Who Wants to Work in Manufacturing?
Industrial engineering student Osman Mussa landed a $15-an-hour manufacturing job during his first semester at Dunwoody College of Technology.
“My friends are working at Kmart or fast food places,” says the 19-year-old graduate of Lincoln International High School in Minneapolis. He had been planning to pursue a bachelor’s degree in engineering, but when a Dunwoody representative spoke to his senior class last year, explaining that he could get hands-on experience along with an associate’s degree, Mussa jumped at the opportunity. Now he operates milling machines every morning and takes classes in the afternoon before working a 3–9 p.m. shift at Tolomatic, an automation manufacturer in Hamel.
“I love that I’m already doing hands-on work,” he says. Born in Kenya and raised in England before his family moved to Minnesota when he was in high school, Mussa thinks he will stay here after graduating. “There are so many jobs in manufacturing. Minneapolis is a great place.”
The state’s 8,300 manufacturing companies—many of which can’t seem to recruit new talent fast enough—wish more students realized what Mussa has discovered. Manufacturing comprised the largest private-sector portion of Minnesota’s gross domestic product in 2017. According to Minneapolis-based Enterprise Minnesota, a manufacturing industry consulting firm, the sector contributed $49.2 billion, or 16 percent of the state’s total GDP for that year. At $21 billion, the manufacturing sector’s 2017 payroll was Minnesota’s second largest, with annual wages an average of 16 percent higher than the average wage for all industries.
We aren’t just trying to hire unemployed people. We want to hire people who have choices.”
—Kevin Riedemann, DuFresne Manufacturing
In 2018, Minnesota’s manufacturing companies created 7,025 new jobs—22 percent of all new jobs in the state. Put simply, manufacturing is an economic mainstay for Minnesota.
But if manufacturing is a thriving housecat now, it could be a tiger—if more Minnesotans wanted manufacturing jobs. Throughout the state, manufacturing companies have difficulty finding workers with the skills these employers need—or even workers who want to learn those skills. As a result, they hire fewer employees and take on less business than they might if workers with manufacturing skills were easier to find.
“There may have been a time in manufacturing when companies were taking in “mirror-foggers”—if you could breathe, you were hired on,” says Kevin Riedemann, vice president of operations at DuFresne Manufacturing in Vadnais Heights. Those days are over. “We aren’t just trying to hire unemployed people. We want to hire people who have choices,” he says. “There’s excitement, discovery, growth, and learning in many manufacturing jobs.”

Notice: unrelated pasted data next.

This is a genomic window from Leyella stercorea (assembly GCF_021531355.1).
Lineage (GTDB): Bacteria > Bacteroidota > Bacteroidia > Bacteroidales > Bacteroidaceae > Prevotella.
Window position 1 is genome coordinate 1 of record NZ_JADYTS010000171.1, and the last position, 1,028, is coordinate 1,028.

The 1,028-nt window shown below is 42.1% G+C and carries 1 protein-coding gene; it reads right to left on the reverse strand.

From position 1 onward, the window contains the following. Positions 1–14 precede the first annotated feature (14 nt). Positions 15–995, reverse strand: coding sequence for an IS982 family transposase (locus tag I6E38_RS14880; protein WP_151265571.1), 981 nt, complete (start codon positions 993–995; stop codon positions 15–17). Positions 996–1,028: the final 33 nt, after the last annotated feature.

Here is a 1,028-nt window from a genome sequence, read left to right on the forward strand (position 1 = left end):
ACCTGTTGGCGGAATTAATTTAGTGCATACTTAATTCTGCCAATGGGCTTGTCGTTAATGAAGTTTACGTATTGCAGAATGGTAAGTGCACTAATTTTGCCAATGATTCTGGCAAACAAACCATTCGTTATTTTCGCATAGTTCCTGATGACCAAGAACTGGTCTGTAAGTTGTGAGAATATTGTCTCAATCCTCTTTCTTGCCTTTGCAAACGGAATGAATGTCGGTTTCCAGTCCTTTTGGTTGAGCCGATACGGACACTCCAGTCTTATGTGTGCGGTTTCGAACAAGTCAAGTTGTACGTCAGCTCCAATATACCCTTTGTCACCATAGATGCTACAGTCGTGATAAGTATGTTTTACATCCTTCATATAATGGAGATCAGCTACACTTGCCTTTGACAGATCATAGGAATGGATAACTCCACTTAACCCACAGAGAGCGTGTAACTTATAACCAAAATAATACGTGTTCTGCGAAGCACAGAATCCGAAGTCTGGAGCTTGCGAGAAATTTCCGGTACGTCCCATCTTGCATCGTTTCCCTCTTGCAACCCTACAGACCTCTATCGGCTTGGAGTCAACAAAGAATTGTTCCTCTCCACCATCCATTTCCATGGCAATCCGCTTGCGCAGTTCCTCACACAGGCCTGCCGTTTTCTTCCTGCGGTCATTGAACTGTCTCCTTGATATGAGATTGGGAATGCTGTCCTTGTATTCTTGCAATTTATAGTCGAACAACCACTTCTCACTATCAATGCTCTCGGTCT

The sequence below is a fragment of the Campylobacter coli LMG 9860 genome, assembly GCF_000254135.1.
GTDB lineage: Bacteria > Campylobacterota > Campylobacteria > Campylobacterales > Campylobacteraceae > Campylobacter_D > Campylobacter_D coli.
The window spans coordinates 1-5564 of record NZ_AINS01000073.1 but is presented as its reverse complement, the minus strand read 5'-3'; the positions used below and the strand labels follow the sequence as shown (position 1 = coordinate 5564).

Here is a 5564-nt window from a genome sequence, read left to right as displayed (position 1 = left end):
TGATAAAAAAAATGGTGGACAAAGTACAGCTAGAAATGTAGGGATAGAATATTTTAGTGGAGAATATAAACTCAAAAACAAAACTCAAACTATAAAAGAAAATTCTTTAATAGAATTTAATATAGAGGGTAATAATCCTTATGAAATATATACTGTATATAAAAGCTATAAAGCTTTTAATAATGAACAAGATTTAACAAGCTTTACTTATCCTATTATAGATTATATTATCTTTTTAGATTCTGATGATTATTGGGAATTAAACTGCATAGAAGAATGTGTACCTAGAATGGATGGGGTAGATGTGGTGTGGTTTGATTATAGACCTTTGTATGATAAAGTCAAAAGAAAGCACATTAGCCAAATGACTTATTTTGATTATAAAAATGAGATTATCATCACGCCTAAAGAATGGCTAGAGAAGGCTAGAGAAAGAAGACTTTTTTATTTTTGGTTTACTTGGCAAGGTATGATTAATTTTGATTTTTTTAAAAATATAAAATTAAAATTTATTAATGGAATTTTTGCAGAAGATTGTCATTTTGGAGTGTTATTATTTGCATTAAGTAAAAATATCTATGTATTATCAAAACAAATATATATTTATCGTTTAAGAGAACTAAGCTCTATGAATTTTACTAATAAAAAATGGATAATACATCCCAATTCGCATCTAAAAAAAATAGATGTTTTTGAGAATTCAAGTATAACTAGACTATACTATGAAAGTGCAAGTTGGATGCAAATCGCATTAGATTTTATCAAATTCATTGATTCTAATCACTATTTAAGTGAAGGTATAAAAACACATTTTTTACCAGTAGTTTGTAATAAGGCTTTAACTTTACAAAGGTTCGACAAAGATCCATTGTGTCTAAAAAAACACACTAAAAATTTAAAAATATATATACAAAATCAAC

Few replacements as boomers retire
Older people are leaving and not enough new ones are coming in at Alexandria Industries. The firm’s Minnesota operations include aluminum extrusion, machine fabricating, and plastic-injected molding for solar panel mounting systems, aluminum boats and docks, snowmobile parts, and gun accessories and components. A 2016 plant expansion in Alexandria increased potential machining capacity by 50 percent, but the company can’t hire fast enough to operate at that level.
“We have an aging workforce, and trying to find replacements for people with 35 or 40 years of experience gets to be difficult,” says Tom Schabel, the company’s CEO. “We’re having to automate more and more in order to sustain the business we have.”
The company is also trying to interest more potential employees in manufacturing jobs.
“We used to work closely with technical colleges and then we realized that fewer people were going to technical colleges,” Schabel says. “So we went to high schools, but too often kids or their parents have already made up their minds against manufacturing or for a four-year degree. So we moved to middle schools, doing community open houses and working with robotics teams.” In middle school, Schabel finds that students still have relatively open minds.
Older students and their parents often envision factory work as repetitive, boring, and dirty. That’s an outdated vision, Schabel says. “You can come in with a two-year technical degree and supervise a million dollars’ worth of technology and three robots.” By dismissing manufacturing jobs out of hand, he says, students miss out on opportunities for good careers.